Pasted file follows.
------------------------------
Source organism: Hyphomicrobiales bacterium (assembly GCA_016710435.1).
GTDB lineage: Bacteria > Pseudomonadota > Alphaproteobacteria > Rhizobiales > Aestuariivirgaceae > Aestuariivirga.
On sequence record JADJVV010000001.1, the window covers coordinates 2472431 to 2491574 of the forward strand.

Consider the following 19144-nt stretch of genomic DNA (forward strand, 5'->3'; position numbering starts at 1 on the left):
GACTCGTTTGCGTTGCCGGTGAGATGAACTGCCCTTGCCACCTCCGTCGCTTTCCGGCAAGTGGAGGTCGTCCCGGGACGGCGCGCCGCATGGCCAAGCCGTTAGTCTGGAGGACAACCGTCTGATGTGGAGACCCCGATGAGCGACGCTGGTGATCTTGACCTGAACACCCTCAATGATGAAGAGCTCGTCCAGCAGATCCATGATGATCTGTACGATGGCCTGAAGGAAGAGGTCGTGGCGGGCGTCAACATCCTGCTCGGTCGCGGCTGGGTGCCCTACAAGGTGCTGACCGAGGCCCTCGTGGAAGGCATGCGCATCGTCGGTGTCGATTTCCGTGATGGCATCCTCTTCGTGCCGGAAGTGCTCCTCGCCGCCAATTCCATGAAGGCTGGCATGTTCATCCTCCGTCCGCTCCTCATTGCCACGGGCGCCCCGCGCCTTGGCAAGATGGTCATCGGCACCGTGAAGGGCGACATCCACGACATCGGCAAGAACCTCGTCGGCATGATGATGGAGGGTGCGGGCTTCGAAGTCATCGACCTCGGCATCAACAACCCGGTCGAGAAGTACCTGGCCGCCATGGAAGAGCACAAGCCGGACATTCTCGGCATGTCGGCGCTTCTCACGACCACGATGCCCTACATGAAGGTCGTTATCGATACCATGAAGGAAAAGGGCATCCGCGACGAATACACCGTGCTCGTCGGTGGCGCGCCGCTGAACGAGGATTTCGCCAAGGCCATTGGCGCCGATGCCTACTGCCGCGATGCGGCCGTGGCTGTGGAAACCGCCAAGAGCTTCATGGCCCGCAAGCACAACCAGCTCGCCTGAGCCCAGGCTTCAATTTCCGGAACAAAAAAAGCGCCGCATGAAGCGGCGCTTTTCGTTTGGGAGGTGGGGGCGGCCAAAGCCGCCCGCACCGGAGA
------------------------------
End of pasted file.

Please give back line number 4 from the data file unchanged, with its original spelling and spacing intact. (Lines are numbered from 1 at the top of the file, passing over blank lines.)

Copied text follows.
Consider the following 19144-nt stretch of genomic DNA (forward strand, 5'->3'; position numbering starts at 1 on the left):